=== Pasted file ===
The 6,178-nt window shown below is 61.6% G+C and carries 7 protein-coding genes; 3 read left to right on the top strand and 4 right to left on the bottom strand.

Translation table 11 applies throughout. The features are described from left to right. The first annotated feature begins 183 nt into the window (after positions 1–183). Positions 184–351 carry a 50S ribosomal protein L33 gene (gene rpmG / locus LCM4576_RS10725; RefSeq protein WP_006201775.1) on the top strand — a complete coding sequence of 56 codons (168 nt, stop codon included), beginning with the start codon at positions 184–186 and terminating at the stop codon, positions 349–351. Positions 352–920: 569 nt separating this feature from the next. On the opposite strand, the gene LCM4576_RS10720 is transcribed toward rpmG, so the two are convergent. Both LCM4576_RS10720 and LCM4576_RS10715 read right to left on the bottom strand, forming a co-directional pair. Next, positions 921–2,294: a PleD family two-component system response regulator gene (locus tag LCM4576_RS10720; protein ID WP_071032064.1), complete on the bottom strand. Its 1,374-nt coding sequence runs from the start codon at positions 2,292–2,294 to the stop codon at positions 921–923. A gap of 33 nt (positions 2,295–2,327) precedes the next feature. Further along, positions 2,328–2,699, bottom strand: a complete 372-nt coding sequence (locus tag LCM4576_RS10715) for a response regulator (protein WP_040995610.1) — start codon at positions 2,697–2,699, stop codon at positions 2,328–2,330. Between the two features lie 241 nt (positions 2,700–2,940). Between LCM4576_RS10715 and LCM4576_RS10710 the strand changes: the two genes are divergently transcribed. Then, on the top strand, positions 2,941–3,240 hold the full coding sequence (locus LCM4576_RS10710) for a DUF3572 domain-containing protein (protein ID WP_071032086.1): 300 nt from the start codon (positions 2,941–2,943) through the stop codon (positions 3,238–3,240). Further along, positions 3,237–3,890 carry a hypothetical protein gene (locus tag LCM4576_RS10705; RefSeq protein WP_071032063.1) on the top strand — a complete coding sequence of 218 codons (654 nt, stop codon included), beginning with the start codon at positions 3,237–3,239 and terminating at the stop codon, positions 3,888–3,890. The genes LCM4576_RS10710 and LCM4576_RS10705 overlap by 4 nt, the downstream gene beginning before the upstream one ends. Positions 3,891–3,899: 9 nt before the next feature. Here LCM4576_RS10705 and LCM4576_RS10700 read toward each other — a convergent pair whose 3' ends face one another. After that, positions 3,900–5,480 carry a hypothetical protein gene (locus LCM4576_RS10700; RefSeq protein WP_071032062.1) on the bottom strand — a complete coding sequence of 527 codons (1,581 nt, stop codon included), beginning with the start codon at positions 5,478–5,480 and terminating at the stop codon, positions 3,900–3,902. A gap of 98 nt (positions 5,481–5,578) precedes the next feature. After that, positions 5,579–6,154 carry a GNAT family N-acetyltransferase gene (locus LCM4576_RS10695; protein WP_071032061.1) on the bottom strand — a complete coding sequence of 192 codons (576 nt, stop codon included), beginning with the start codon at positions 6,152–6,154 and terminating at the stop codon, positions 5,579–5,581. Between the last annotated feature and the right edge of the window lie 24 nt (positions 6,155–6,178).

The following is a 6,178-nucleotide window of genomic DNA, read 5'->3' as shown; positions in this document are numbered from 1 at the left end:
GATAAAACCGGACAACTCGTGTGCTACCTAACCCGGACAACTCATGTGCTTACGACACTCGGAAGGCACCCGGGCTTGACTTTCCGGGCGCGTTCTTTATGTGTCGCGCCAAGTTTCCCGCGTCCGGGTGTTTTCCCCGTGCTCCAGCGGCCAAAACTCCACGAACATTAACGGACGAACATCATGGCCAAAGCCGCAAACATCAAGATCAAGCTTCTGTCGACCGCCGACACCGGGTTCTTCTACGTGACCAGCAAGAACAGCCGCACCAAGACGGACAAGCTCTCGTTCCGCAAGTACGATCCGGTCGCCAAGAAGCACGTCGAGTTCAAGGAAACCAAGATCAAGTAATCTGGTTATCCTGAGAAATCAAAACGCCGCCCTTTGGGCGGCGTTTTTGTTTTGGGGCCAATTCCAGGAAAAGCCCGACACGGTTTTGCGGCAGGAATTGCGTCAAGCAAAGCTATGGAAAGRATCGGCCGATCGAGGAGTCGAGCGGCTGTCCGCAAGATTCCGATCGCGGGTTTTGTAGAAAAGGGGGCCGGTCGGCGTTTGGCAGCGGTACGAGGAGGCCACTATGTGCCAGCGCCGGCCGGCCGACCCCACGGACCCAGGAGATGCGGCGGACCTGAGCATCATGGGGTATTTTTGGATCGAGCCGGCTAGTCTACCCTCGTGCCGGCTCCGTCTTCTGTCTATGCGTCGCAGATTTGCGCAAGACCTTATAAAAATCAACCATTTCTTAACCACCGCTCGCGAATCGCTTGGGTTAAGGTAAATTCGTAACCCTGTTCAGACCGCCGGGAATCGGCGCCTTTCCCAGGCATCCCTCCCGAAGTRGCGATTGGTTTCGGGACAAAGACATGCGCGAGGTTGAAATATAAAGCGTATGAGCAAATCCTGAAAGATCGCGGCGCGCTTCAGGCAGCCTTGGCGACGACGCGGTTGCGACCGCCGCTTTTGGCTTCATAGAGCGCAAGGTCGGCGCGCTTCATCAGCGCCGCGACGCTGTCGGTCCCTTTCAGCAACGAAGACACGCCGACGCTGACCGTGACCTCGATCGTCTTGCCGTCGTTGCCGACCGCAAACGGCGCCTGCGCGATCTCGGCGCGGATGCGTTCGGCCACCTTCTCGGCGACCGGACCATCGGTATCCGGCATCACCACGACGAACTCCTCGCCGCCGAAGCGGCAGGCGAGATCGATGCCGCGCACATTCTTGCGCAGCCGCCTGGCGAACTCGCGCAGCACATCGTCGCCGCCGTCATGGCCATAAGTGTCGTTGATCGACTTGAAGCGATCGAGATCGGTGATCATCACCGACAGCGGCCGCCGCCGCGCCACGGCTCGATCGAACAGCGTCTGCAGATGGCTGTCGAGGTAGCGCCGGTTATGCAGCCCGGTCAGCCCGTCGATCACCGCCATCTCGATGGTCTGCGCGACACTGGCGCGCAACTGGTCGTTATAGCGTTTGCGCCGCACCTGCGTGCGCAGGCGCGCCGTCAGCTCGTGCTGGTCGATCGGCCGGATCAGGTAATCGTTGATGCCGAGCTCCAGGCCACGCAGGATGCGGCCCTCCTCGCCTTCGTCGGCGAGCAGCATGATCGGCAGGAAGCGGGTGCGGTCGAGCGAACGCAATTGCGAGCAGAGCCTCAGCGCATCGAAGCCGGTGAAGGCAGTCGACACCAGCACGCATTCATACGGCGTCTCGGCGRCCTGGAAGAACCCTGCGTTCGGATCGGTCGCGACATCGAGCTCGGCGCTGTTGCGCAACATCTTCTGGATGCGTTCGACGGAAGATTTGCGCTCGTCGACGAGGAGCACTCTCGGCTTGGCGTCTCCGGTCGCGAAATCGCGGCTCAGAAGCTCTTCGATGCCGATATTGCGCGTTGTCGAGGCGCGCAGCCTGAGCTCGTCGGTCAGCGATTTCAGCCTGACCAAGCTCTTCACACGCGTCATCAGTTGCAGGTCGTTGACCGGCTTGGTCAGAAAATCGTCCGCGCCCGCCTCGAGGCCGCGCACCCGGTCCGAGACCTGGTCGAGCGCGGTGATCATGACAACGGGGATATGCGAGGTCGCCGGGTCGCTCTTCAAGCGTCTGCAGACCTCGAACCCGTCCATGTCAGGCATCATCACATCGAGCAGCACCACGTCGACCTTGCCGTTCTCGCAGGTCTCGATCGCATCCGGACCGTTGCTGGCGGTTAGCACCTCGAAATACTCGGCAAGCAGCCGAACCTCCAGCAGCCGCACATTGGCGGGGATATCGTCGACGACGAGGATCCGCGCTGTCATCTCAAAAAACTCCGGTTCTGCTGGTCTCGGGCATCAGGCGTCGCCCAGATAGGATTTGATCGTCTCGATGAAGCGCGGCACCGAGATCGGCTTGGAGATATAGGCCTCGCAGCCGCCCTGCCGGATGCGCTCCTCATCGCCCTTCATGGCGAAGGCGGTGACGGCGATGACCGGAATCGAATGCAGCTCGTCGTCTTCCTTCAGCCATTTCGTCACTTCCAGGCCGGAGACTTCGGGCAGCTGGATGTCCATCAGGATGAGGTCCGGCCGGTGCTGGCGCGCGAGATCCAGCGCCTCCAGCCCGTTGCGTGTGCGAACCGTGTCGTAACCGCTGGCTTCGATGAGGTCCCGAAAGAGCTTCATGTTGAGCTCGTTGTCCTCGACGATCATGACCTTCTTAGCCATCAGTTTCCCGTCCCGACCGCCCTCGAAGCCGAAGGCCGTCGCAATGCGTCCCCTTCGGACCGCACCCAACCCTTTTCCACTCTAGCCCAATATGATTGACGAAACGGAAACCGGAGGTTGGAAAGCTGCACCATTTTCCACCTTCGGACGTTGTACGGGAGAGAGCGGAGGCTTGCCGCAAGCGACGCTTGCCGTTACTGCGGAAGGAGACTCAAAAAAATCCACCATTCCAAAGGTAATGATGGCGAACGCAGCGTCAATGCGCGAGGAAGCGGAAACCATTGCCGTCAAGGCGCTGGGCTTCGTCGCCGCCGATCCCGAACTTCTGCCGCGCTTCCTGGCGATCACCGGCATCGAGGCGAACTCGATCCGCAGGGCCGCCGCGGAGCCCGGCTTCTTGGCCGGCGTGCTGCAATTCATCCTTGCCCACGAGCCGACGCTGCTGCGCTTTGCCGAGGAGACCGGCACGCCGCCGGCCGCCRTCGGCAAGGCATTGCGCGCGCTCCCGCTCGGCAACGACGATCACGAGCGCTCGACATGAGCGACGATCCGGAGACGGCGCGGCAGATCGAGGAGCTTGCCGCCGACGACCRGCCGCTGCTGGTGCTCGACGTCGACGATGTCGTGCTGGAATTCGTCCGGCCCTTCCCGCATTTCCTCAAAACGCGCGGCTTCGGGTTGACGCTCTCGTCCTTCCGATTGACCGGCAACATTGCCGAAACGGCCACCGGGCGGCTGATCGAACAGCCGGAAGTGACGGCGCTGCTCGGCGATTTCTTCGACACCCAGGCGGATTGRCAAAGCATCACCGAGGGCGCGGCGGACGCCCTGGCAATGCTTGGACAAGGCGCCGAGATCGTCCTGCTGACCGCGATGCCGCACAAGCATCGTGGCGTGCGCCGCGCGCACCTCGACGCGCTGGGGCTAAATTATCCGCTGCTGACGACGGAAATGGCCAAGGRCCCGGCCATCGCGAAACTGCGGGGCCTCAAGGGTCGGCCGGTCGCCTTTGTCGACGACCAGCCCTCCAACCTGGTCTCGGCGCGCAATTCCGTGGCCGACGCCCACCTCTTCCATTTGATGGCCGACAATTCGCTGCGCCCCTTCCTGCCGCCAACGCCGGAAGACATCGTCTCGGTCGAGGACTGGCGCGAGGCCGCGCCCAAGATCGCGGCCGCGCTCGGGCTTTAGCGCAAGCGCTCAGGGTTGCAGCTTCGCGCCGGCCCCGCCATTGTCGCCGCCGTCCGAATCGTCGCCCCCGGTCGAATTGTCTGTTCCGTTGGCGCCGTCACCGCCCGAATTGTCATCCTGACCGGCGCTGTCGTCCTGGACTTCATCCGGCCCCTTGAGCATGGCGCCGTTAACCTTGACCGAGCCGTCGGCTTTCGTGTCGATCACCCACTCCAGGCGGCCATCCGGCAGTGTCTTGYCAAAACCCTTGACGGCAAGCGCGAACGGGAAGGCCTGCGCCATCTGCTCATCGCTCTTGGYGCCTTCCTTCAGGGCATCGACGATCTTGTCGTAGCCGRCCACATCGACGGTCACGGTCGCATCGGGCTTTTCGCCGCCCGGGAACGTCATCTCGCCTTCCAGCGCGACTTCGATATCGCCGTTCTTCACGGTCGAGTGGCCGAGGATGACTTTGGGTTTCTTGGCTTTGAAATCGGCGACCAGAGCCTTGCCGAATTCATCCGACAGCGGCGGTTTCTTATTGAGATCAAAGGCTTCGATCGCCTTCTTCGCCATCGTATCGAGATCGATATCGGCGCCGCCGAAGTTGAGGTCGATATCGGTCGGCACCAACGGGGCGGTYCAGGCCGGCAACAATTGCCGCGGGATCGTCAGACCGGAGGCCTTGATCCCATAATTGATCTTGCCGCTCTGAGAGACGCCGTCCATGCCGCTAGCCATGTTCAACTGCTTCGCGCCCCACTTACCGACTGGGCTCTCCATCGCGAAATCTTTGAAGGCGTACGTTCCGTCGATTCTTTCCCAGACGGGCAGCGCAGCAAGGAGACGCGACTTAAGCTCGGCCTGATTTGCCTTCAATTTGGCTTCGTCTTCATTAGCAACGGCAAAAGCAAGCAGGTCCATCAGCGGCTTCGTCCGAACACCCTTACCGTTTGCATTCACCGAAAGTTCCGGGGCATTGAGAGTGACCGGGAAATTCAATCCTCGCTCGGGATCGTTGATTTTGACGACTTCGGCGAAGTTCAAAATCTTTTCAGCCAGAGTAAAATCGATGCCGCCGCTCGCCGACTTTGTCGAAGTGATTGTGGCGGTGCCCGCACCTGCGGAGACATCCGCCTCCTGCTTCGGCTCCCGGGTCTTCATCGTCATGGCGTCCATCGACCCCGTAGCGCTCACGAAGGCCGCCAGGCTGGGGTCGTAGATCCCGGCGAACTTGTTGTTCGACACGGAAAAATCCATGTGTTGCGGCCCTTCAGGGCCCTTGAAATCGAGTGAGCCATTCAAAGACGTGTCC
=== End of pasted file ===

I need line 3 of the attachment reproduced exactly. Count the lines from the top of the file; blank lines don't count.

The following is a 6,178-nucleotide window of genomic DNA, read 5'->3' as shown; positions in this document are numbered from 1 at the left end: